COMMUNITY EDITORIAL BOARD: Can't afford the Caddy? Keep walking

By Bryce McBride, Daily Observer community editorial board

A student accommodation review by the Renfrew County District School Board has resulted in a recommendation to close the school. Starting in the fall, Westmeath's students would be bussed to Beachburg Public School instead.

A student accommodation review by the Renfrew County District School Board has resulted in a recommendation to close the school. Starting in the fall, Westmeath's students would be bussed to Beachburg Public School instead.

Recently the Renfrew County District School Board moved to go ahead with the planned closure of Westmeath and Madawaska Public Schools. As my mother taught at Westmeath P.S. and as four generations of my family have attended the school, this decision by the board frankly hurts.

The rationale behind the school closures is a familiar one - efficiency. At current enrolment levels, operating the schools is simply too costly per student.

However, taking a step back, one has to ask: Why is it so costly to educate students in small schools? In answering this question, we come face-to-face with the merciless logic of all centralizing systems.

If we were to look back 50 years or so, we would find a very different public school system that was, for the most part, financed by local ratepayers and therefore empowered to provide services in a fashion that suited the needs and resources of the community. As an example, my school bus when I attended Westmeath P.S. was a van driven by its owner.

Since that time the provincial government has come to dominate the financing and delivery of public education. The rationale for doing so was twofold. The primary intention was to ensure that every student in the province had access to the same standard of education. Second, it was also thought that a more centralized system would be able to provide quality education more cheaply than the previous jumble of local school boards.

However, centralization has very different effects in the short term and in the long term. In the short term, it is likely that the provincial ministry was able to, through its buying power, procure materials at lower cost and bring in standardized procedures that used scarce resources more effectively.

In the long term, though, centralized systems are prone to two damaging tendencies. First of all, the bureaucrats administering the system often get carried away with standardizing procedures and guidelines as it is much easier to monitor and enforce one set of rules than to adapt them to local circumstances. Secondly, the standards themselves tend to become higher over time as one sure way to get promoted in a bureaucracy is to implement new policy initiatives.

In the context of education, this has resulted in smaller rural schools having more responsibilities and resources than in the past, as the standards of what schools need to offer have risen and as every school in the province is required to adhere to these standards.

Thus, while when I went to Westmeath P.S. back in the 1970s there were four rooms, three class teachers and one itinerant French teacher serving Grades 1 to 8, during the time that my son attended the school there were more rooms, more staff, a kindergarten program, computers in the classrooms with Internet access and additional curricular offerings such as music. Further, while in my time students with special educational needs only had access to the expertise of their classroom teachers, in recent times such students have been able to benefit from specialist teachers and programs.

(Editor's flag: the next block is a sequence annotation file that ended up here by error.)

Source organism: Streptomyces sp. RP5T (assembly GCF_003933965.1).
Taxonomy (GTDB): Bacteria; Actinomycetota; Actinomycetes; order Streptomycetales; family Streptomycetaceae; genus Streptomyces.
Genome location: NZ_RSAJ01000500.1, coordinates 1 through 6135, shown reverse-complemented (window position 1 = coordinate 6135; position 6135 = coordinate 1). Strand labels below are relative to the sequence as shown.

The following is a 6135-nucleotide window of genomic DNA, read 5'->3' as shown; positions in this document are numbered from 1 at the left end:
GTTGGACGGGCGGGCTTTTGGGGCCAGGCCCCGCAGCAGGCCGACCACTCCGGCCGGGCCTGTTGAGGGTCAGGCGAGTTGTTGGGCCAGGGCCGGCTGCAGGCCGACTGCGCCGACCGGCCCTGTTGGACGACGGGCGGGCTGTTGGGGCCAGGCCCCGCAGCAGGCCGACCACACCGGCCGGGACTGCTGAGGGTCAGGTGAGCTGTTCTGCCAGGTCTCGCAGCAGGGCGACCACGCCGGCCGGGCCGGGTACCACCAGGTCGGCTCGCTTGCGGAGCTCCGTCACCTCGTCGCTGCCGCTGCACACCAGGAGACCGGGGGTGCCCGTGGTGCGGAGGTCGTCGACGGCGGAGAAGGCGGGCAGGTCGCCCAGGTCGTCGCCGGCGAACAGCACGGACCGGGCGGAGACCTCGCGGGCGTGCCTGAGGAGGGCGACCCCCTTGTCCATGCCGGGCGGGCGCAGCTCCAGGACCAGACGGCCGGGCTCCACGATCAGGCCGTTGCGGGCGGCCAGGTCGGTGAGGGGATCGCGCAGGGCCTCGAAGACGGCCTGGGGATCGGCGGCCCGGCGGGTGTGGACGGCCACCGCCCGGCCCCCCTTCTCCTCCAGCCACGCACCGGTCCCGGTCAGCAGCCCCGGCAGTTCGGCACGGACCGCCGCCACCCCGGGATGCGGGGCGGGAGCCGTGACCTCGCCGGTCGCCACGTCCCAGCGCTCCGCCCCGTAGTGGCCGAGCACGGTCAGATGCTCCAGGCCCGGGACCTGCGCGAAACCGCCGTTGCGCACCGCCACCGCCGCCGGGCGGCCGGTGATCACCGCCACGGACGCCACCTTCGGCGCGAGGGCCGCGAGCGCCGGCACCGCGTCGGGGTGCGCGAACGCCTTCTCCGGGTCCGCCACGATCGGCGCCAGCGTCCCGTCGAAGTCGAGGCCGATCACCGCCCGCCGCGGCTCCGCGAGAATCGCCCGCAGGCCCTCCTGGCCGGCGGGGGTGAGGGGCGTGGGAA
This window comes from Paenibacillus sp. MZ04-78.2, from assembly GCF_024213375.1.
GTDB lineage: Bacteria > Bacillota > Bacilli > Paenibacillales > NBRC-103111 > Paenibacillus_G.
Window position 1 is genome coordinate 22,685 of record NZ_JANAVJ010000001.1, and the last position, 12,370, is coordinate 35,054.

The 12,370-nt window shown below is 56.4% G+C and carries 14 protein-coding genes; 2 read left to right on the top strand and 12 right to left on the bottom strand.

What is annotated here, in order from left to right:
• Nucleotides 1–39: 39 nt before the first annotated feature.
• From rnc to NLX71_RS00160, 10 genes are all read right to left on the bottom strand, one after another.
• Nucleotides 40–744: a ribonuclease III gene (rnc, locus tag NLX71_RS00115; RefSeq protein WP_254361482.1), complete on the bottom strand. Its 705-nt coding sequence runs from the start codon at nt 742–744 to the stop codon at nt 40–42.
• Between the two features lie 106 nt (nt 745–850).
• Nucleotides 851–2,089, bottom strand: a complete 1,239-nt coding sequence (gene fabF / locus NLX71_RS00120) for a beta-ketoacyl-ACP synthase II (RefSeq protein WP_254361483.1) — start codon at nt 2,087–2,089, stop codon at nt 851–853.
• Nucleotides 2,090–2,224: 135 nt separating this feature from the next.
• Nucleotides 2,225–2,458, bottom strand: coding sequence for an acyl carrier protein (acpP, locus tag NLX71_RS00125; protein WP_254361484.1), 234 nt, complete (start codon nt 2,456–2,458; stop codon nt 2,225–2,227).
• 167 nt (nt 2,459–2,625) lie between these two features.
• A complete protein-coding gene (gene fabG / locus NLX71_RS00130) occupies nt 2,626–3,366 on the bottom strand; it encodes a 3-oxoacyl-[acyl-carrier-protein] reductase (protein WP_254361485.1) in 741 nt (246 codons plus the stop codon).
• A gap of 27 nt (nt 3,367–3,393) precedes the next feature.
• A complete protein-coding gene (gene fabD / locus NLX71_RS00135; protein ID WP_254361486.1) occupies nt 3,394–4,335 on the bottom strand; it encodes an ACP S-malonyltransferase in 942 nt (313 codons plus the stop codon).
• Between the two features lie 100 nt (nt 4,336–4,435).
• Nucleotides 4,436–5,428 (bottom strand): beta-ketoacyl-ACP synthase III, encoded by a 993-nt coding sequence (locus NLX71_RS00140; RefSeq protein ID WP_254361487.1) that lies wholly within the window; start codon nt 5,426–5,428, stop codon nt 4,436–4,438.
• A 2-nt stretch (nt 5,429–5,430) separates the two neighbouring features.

While these changes have been positive, they have also added to the cost of operating smaller schools. Thus, school board trustees looking at smaller schools face a difficult choice. Do they continue spending more and more money per student operating such schools in accordance with current standards or do they shut them down?

This is sort of like telling someone of modest means looking for a car that their only options are getting a Cadillac or continuing to walk. However, as my father likes to say, second class riding always beats first class walking. What would second class riding look like in the context of a school like Westmeath P.S.?

Using the current funding formula for Ontario public schools of around $11-12,000 per student per year, a school such as Westmeath P.S. with 55 students would have an annual operating budget of over $600,000. As the standard for schools is for 75 per cent of the budget to be devoted to staff salaries with the remainder devoted to maintenance, supplies and other operating costs, that would suggest that the school could afford to employ between four and five full-time staff members.

Four teachers covering kindergarten and Grades 1 to 3, 4 to 6 and 7 to 8, along with a part-time French teacher, would be able to give students the same standard of education I received back in the 1970s. If asked, most people in the community would likely be in favour of giving up some of the programs and resources added in recent years in order to keep their local school open.

However, so long as public education is centrally planned and administered such an outcome is inconceivable. Unfortunately, if a community is no longer able to support a school that can offer the programs and adhere to the standards mandated by the central authorities, the school will close. Unfortunately, if a community can't afford a Cadillac it has to walk, or more precisely, its children have to take a bus.

Next week: Betty Ryan

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